Miz Chef

Cooking Up a Healthy Life

Chieti Cookies

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This is the third recipe in my Regions of Italy project. It’s a cookie that comes from the town of Chieti in Abruzzo. It is unique in that it calls for dry red wine.

I really want to say that these cookies are awesome. Unfortunately, this recipe was a complete disaster right from the start. Here’s why.

The original recipe said to make a well with flour, and in the well, to put sugar, oil, and salt. Then, you start adding wine to form an elastic dough. This couldn’t possibly make an elastic dough because it’s basically a sugar cookie. There’s no yeast, no rising, no kneading involved. Bread dough is elastic. Pizza dough is elastic. Cookie dough is not elastic. But I thought, maybe they just used the wrong word in the translation. What they really wanted to say, I surmised, was a dough that comes together, that stays together as a whole.

Sounds good. Except that it never came together. No matter how much I tried to bring it all together, it kept crumbling. I quickly realized why. There are no eggs. There is absolutely nothing in the recipe that binds the ingredients.

Which led to the next problem. The recipe said to break the dough into pieces (and it doesn’t say how big these pieces are supposed to be or how many to make), roll them out into ropes, and bring the ends together to make circles. This was an absolute impossibility, Even after I chilled the dough, I couldn’t even make balls with it, let alone ropes. So, I did the only thing I could—I squeezed together mounds of dough and just placed them on the baking sheets. I knew I wouldn’t have to worry about expansion because there was nothing in there to expand. The bottoms started to burn while the rest remained raw. I turned them over and flattened them. They baked a while longer. I took them out and let them cool on a rack. And you know what?They were as hard as rock. It was like trying to bite into a quarter. So, out they went.Now, I don’t know if leaving out the egg was a mistake on their part, or if people in Abruzzo are able to perform some sort of eggless magic that I’m not capable of (and maybe they are), but these cookies were a major fail.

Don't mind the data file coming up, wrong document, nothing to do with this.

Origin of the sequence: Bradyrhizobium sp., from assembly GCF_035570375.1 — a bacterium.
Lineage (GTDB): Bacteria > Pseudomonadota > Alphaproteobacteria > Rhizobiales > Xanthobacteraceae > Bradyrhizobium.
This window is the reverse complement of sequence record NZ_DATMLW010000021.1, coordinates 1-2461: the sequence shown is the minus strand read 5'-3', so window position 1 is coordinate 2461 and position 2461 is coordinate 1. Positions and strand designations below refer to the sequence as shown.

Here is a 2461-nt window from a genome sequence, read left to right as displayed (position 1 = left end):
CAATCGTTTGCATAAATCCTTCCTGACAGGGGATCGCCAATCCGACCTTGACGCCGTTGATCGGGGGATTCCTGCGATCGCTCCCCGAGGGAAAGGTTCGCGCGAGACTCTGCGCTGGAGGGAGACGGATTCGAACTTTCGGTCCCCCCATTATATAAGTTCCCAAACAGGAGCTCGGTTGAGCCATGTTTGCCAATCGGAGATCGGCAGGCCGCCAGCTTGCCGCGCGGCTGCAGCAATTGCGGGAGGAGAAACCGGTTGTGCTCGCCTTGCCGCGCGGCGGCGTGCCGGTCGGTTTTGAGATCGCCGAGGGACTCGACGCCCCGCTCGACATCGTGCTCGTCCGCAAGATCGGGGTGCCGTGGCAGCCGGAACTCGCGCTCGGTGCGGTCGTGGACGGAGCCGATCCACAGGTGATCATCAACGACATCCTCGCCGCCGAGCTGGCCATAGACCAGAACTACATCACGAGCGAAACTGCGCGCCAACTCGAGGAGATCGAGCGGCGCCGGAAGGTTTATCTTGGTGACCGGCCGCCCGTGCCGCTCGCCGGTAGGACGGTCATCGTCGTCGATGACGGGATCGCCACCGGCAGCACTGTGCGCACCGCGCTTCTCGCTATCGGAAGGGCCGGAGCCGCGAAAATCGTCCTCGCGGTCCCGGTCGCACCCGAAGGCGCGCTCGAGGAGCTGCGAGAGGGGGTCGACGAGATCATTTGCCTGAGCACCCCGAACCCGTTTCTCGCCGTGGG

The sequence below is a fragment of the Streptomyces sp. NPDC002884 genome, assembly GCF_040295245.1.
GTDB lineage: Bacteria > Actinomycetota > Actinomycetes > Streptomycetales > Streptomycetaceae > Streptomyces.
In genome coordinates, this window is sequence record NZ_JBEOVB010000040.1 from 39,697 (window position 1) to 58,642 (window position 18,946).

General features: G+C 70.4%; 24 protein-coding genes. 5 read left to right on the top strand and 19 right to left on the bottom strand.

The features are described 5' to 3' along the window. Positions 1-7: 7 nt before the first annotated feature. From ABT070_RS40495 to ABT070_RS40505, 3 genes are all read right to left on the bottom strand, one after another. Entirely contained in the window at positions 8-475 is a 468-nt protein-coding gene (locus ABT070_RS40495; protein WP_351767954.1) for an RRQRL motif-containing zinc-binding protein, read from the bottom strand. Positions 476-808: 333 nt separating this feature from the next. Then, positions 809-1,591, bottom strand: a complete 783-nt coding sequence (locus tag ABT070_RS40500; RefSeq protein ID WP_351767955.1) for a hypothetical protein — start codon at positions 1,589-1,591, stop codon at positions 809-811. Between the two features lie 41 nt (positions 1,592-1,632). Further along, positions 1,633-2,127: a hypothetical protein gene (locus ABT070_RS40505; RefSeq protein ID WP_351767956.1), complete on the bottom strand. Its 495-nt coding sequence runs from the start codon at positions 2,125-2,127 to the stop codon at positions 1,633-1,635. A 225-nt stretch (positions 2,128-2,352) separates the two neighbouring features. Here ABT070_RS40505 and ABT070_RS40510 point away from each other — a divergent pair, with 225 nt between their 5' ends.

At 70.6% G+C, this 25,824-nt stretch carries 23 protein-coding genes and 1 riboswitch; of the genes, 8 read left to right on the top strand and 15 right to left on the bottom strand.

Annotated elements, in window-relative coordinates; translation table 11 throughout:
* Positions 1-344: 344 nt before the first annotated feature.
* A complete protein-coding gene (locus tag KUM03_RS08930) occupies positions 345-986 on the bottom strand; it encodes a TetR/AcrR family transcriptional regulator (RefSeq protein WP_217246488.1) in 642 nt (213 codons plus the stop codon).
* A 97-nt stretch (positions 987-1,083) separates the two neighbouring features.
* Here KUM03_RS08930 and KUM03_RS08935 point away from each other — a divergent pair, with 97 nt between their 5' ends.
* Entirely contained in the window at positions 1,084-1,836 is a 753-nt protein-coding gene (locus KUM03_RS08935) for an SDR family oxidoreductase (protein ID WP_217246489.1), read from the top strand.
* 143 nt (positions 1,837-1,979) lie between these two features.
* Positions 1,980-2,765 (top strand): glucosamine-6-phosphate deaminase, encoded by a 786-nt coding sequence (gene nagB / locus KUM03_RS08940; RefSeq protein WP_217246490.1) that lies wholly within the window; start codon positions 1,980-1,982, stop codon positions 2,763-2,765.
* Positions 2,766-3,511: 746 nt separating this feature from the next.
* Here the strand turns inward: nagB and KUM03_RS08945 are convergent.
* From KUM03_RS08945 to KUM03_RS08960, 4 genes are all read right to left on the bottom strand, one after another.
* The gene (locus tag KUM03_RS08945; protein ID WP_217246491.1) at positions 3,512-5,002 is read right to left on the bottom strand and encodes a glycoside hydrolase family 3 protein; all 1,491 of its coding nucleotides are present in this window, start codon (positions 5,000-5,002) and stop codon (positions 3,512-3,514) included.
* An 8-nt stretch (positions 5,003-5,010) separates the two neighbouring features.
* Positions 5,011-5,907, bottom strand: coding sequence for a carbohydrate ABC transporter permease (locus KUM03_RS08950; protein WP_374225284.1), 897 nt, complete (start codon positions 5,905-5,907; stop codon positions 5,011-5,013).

So, I giving you the recipe here as I think it should be. I can’t say how many it makes because I didn’t make them they way they were meant to be made. I’m going to circle back and give this one a try again with the eggs later on. Maybe the next batch will be a success.

Tarallucci alla Chietina

Chieti Cookies

Adapted from

1 2/3 cups all-purpose flour
1 cup sugar
1 large egg
1 cup extra virgin olive oil
¼ cup dry red wine
Pinch salt

In a large bowl or on a work surface, make a well with the flour. In the center, place the sugar, egg, oil, and salt. Start mixing in the flour, a little at a time, working your way around the inside of the well. Begin adding the wine, a little at a time, until a dough forms.

Knead the dough until it’s smooth and elastic. Cover it with a clean kitchen cloth and let it rest for 30 minutes.

Preheat the oven to 350 degrees F. Grease a baking sheet with olive oil.

Lightly dust a work surface with flour. Turn the dough out onto the work surface. Divide the dough into 8 pieces and then each piece into 2-inch pieces. Roll out each piece into a 1-inch-thick rope. Join the ends to make a ring. Arrange the rings on the prepared baking sheet. Bake them for about 20 minutes or until they are firm and start to brown.


Author: Miz Chef

I am an Agent of Food—a writer, cookbook author, and personal chef.

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